The risk of homelessness looms large for many across the country as people deal with job loss and economic uncertainty brought on by the coronavirus pandemic.
The National Alliance to End Homelessness estimates, right now, there are 567,000 people who call the streets their home, a number that has only risen since March.
There are shelters, soup kitchens, and myriad charities to help, but the group Foundations for Social Change, a charitable organization based in Vancouver, Canada, suggests one source of help trumps the rest: money.
“Sometimes a little bit of a hand up can mean all the difference in whether or not someone is going to stabilize and get into housing or not,” said chief public policy officer for the Colorado Coalition for the Homeless Cathy Alderman.
It might seem like an obvious solution, but it is challenged by the preconceived notion that people battling homelessness might squander the money or spend it on harmful habits like alcohol, drugs, or cigarettes.
“I think it’s not surprising at all that people who are struggling with the cost of living and forced to sleep outside would use dollars given to them to get inside into a home,” said Alderman.
In September, Foundations for Social Change wrapped up nearly two years of research that suggests those in less fortunate circumstances would use money to help secure food and housing, rather than illicit substances.
Back in 2018, the group gave 50 people battling homelessness in Vancouver a lump sum of $5,700, without restriction, to see what they would spend it on, and they compared the findings to a group of 60 homeless individuals who were not given any lump sum.
Foundations for Social Change found that in the first month, the group that received the payment, 70 percent of them were able to access a sustainable food source that they maintained for the rest of the year. They also found stable housing at a rate that outpaced those who had not received the payments by 12 months.
The researchers also found that spending on items like drugs, alcohol, and cigarettes decreased by 39 percent.
“The key findings were phenomenal and were even well beyond my expectations,” said one of the head researchers, Dr. Jiaying Zhao. “This actually is counter to our common assumptions of how these folks will spend their money and cash, so that was very good to see.”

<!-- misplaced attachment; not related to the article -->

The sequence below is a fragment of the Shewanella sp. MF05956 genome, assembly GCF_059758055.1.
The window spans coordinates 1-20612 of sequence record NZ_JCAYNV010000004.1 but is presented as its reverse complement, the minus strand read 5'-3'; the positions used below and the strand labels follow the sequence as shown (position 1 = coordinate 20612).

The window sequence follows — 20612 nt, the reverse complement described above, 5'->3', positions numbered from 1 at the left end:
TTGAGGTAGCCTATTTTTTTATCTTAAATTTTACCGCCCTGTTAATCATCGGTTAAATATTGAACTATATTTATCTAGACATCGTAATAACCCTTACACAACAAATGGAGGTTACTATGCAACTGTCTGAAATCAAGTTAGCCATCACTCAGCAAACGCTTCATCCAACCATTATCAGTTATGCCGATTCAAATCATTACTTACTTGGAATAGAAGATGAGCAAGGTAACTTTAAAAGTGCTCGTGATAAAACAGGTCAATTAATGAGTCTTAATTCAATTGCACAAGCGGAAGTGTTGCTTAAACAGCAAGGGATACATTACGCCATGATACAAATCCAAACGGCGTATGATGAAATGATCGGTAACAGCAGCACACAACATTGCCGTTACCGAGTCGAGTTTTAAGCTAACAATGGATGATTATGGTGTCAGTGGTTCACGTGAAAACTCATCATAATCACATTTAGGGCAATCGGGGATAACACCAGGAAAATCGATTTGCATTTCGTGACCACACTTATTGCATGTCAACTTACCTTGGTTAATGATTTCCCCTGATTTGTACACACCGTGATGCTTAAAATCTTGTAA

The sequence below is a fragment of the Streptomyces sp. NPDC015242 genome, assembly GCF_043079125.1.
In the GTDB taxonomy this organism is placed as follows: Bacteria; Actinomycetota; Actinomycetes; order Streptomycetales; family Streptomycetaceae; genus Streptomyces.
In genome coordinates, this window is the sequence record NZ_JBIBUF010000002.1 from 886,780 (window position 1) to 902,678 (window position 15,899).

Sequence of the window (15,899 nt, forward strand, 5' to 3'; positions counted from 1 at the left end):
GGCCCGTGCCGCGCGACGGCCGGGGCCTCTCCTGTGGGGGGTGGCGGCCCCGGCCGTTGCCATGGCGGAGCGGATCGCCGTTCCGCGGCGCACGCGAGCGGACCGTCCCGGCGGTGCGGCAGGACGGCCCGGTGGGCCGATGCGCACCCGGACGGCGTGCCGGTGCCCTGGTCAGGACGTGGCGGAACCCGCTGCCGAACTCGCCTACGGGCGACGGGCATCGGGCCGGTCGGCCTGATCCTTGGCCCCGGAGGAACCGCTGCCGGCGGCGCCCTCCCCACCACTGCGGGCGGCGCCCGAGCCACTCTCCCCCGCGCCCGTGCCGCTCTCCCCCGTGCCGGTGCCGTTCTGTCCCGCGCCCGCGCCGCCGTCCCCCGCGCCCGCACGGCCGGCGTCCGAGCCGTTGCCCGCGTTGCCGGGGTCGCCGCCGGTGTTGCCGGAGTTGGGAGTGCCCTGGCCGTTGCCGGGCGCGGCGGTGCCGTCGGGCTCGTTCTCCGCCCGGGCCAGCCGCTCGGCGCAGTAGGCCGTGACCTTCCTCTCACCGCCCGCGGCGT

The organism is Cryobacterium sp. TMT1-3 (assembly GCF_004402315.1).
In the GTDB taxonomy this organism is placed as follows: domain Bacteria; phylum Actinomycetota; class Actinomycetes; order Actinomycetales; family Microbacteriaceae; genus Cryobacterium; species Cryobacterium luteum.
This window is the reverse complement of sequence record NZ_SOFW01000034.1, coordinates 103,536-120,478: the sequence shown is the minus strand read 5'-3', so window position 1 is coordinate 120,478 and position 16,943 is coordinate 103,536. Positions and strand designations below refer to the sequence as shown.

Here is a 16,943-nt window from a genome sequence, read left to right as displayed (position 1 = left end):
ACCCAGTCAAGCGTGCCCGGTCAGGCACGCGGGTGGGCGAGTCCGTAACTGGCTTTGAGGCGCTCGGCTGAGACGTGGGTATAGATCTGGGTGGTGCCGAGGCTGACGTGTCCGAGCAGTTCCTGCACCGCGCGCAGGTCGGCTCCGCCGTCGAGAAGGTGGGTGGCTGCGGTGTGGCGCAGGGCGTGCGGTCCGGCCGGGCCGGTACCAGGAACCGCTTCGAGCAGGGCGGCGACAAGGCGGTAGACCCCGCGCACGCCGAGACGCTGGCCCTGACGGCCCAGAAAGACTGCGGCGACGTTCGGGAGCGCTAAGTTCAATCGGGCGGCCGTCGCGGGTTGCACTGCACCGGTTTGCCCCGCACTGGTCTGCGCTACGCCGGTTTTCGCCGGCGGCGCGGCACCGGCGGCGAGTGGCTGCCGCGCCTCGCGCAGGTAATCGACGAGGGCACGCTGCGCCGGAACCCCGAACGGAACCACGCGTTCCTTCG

“I would save a third, spend a third on things I know I needed, and then give a third away,” said Benjamin Dunning, who was homeless for nearly five years following the Great Recession in 2008. “There just wasn’t any work available and I was like, 'well, better dig in for the long haul.'"
Dunning says following an injury that prevented him from working he was no longer able to afford rent in the Denver suburb where he lived. He says he moved from shelter to shelter, trying to weather the storm before he was able to find a community of other people in a similar situation that offered a little more stability and a consistent roof over his head.
“One thing I found out is [the homeless people I was around] were just like my neighbors in the suburbs,” said Dunning. “Most of them were people who had gotten stuck on hard times and trying to figure out how to deal with it.”
The study by Foundations for Social Change focused on people who had been homeless for a year or less and who had been screened for a low risk of mental health challenges and substance abuse. So, Dr. Zhao says this is not a silver bullet, but an encouraging sign to help solve an issue that has several layers of complexity.